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Volume 21 No. 13
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Facilities: The best that never was

From California to the Big Apple, here are some of the sports venues that were proposed, but never happened.

Hartford, Conn.

Adriaen’s Landing (1999)

As part of the city’s proposed $1 billion Adriaen’s Landing development, the New England Patriots agreed to move to a 68,000-seat, $350 million, taxpayer-funded downtown stadium beginning in 2001. The HOK Sport (now Populous)-designed venue was to feature 150 luxury suites and 6,000 club seats. But weeks after the project was announced, Massachusetts ponied up for infrastructure improvements in Foxborough, clearing the way for Robert Kraft’s $325 million, privately funded Gillette Stadium.

Photo: ap images

Boston

New Fenway Park (1999)

A proposal for a replacement for Fenway Park, made by then team-CEO John Harrington, had the team moving across Yawkey Way into a bigger, modern version of Fenway Park. The $545 million, HOK Sport-designed facility would have relocated or replicated the Green Monster, Pesky Pole and other iconic features. Later, Boston developer Frank McCourt, in a pitch to buy the team, unveiled a plan to build a new Fenway Park on land he owned on Boston’s seaport. Instead the club, under a new ownership group led by John Henry, spent nearly $300 million from 2003-12 to meticulously renovate the historic venue.

Photo: rendering courtesy of gensler

Los Angeles

Farmers Field (2002)

AEG proposed a $1.3 billion, roofed stadium adjacent to L.A. Live and Staples Center, positioning the venue as the perfect spot for the NFL’s return to Los Angeles. AEG secured Farmers Insurance as a naming-rights partner for the 72,000-seat stadium, but abandoned the project in 2015 after competing stadium proposals garnered more attention from NFL owners. A $4.9 billion stadium complex is scheduled to open in 2020 in Inglewood, Calif., as home to the L.A. Rams and L.A. Chargers.

Photo: gehry partners

Brooklyn, N.Y.

Brooklyn Arena (2003)

The then-New Jersey Nets and renowned architect Frank Gehry unveiled a futuristic, $1 billion arena surrounded by angled towers that would open in 2006. However, team owner Bruce Ratner later scrapped the plan in favor of a proposed $800 million design by Ellerbe Becket (later acquired by AECOM). The reimagined Barclays Center, which wound up costing $1 billion, opened in 2012.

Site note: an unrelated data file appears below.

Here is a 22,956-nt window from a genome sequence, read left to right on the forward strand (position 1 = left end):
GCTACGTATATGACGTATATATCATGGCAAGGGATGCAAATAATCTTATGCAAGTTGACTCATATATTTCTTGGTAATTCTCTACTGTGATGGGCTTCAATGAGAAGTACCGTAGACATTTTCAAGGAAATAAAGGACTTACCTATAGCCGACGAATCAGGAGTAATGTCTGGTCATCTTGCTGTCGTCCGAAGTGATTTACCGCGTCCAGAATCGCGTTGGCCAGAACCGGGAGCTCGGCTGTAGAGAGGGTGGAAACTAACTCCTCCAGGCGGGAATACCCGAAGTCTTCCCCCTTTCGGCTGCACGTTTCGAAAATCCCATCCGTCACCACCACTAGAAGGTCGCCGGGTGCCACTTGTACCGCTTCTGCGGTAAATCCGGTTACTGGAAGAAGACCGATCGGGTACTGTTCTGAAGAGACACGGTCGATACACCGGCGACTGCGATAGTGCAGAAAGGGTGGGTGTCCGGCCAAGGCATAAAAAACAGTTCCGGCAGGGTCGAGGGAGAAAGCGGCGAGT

Photo: rendering courtesy of getty images

New York City

West Side Stadium (2004)

The New York Jets released plans for a 75,000-seat stadium on Manhattan’s West Side, designed by Kohn Pedersen Fox, featuring a retractable roof and dotted with wind turbines to generate power. The project, expected to cost $1.5 billion, was cast as part of New York City’s bid to host the 2012 Olympics, and the NFL sweetened the pot by awarding the 2010 Super Bowl to the stadium. New York lost its Olympic bid, however, and the Jets couldn’t obtain public funding for the project, forcing them to kill the effort and instead join the Giants in building MetLife Stadium in the Meadowlands.

Photo: crawford architects

Blaine, Minn.

Northern Lights Stadium (2005)

The Minnesota Vikings agreed to a deal with nearby Anoka (Minn.) County to build a $675 million, 72,000-seat retractable-roof stadium. The deal required at least $395 million from taxpayers. The mixed-use development called for corporate offices, hotels and more than 3,000 residential units. The county later killed the deal, however, when the Vikings began looking at sites in downtown Minneapolis. After also reviewing sites in the suburbs of Arden Hills and Shakopee, the Vikings struck a deal to build the $1.1 billion U.S. Bank Stadium, which opened in 2016 in downtown Minneapolis, partially on the site of the former Metrodome.